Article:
That makes sense only if she's used for training in friendly waters only until refit. QE with Harriers equipped with no radar or BVR capability makes a very tempting target.
                          For who? Is anyone who is not at war with us going to start a war just because they see a chance to sink a carrier?

                          She'd be in danger only within range of a country which already intends to go to war with us, & has an air force capable of getting past a Type 45 (QE won't go anywhere alone), defeating Harriers cued by the radars of the ship, escorts & AEW helicopters, & delivering enough ordnance to sink a 65000 ton warship.

                          How much ocean qualifies?
                          Juris praecepta sunt haec: honeste vivere, alterum non laedere, suum cuique tribuere.
                          Justinian

                          Comment

                          • benroethig
                            Rank 5 Registered User
                            • Aug 2010
                            • 487

                            Originally posted by Jonesy View Post
                            Who has a 65k ton Fleet Carrier Ben?. QE isnt a Fleet Carrier!. She is a Strike Carrier which is a very important distinction in how the ship is deployed.
                            Typical. Facts don't work out, try play semantics.

                            BTW Ben just who do you think there is, who we would fight alone and in the first 3 or so years of QE's life (i.e the GR9 lifespan), who could take advantage of the lack of BVR and radar?.
                            Venezuela comes to mind, so does Iran, Libya well you pacify them by letting a couple more mass murders go home to a hero's welcome.

                            Comment

                            • mrmalaya
                              Generation 4.75+++
                              • Jan 2010
                              • 4664

                              so if everyone is happy with that, how much more would it cost to operate 2 types of F35 I wonder?

                              I have got that right haven't I? QE runs harriers and helos like a combination of invincible and ocean until PoW starts F35C operations? What happens to QE after that?

                              What are the RAF supposed to make of the potential loss of VSTOL strike aircraft if the F35B is not adopted?

                              Comment

                              • Liger30
                                Armed Forces supporter
                                • Jul 2010
                                • 901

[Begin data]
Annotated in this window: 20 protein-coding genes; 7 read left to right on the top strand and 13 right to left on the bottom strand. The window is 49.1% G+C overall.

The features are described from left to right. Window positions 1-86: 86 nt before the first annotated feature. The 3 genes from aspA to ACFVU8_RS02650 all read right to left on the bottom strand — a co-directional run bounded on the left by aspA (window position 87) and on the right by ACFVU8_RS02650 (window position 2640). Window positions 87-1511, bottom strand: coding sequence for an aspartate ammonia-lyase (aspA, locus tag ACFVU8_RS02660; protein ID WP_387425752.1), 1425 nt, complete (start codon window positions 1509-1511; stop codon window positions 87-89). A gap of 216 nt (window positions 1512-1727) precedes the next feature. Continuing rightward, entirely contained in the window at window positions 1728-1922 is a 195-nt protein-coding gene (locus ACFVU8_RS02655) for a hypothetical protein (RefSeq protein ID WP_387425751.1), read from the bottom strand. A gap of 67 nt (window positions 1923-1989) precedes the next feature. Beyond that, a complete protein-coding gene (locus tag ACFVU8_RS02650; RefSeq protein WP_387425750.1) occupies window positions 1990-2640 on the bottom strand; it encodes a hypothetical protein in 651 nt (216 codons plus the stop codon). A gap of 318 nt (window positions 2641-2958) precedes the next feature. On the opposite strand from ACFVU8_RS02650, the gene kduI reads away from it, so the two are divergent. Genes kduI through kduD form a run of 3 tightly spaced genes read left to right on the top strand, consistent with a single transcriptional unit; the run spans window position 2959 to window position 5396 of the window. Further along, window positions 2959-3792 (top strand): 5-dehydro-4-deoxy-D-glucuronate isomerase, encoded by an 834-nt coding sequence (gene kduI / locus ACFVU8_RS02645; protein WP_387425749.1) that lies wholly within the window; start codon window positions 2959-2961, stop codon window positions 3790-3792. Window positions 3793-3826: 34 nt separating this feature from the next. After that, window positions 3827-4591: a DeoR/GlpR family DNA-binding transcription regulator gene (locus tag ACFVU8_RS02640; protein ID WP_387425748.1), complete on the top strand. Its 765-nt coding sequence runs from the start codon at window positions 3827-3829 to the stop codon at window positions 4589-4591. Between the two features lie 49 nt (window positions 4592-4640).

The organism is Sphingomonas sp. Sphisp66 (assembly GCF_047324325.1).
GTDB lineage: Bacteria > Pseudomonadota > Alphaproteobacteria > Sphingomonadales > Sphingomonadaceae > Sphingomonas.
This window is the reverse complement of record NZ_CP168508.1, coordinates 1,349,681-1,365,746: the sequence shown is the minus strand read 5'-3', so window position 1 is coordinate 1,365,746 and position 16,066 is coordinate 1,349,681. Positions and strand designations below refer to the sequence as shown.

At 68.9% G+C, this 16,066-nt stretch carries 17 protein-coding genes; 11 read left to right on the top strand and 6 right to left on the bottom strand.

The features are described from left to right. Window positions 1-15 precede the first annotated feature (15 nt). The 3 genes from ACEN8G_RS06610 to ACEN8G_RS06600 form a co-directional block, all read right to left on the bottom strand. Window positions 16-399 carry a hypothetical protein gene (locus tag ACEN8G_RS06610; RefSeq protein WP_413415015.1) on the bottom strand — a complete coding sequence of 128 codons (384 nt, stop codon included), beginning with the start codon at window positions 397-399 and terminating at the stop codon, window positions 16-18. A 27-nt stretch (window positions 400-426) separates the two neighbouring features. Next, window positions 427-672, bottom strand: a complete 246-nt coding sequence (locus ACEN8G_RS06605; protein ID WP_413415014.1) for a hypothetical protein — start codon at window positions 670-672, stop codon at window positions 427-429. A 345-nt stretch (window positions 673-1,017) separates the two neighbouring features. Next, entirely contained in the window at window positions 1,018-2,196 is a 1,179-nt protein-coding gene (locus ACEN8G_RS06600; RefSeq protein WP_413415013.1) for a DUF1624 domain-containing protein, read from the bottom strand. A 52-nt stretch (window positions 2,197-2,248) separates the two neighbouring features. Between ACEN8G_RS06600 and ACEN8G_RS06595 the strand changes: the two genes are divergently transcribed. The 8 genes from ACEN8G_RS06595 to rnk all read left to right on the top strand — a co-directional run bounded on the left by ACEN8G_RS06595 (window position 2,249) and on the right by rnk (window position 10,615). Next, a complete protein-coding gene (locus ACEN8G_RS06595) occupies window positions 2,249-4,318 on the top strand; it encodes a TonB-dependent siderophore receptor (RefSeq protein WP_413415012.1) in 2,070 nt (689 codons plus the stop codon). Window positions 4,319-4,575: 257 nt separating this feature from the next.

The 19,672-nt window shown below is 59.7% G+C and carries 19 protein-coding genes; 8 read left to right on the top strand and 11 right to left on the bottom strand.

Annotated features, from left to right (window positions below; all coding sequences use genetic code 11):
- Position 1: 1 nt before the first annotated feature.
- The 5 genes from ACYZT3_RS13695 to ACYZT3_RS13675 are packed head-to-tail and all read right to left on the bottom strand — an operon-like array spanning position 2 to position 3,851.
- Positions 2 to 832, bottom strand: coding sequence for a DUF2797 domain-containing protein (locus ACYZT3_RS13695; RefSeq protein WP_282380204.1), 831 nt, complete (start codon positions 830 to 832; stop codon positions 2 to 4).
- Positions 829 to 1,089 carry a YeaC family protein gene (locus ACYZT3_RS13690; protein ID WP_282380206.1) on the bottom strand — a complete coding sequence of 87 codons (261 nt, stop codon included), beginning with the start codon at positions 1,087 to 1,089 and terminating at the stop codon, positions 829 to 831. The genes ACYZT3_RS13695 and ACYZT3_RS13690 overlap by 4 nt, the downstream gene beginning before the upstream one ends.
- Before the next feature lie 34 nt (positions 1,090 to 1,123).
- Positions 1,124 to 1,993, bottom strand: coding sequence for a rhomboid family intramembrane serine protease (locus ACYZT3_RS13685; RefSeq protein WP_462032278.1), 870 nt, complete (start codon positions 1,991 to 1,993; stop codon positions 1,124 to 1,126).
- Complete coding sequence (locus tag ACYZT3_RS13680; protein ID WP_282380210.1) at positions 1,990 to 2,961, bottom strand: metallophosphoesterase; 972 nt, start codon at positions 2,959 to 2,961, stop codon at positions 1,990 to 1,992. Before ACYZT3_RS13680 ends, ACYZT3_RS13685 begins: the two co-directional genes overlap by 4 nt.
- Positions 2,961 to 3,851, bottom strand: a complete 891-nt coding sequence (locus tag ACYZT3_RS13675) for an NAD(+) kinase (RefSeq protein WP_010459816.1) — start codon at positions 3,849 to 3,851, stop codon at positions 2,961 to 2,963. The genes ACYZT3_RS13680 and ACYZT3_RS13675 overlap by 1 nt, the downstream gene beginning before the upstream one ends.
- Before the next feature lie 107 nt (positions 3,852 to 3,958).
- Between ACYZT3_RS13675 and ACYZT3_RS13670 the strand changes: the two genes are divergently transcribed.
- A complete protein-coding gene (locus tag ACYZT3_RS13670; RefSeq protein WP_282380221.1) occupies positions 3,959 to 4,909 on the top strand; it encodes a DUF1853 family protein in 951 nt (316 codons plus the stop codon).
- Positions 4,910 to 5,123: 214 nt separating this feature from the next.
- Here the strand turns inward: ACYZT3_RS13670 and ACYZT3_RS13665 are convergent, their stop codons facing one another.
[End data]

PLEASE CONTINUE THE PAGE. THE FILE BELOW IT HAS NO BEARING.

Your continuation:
If F35B is not adopted, the RAF loses STOVL capability. Simple like that.
                                "It is upon the navy under the providence of God that the safety, honour and welfare of this realm do chiefly attend." - King Charles II

                                Comment

                                • swerve
                                  Rank 5 Registered User
                                  • Jun 2005
                                  • 13612

                                  Originally posted by benroethig View Post
                                  -Venezuela comes to mind, so does Iran, Libya well you pacify them by letting a couple more mass murders go home to a hero's welcome.
                                  I see that paranoia is alive & well over there.

                                  BTW, if a US citizen had been convicted in Libya on the evidence against the 'mass murderer' I think you're referring to, I'm sure you'd be one of the millions complaining about wrongful conviction.
                                  Juris praecepta sunt haec: honeste vivere, alterum non laedere, suum cuique tribuere.
                                  Justinian

                                  Comment

                                  • Liger30
                                    Armed Forces supporter
                                    • Jul 2010
                                    • 901

                                    I don't believe in paranoia.

                                    You probably do not know it, but Lybia is a touchy nation. Last time it fired machine gun bursts on an italian fishing boat was three or four days ago, and it was just luck that no one died on board.
                                    And it is not the first time it happens either.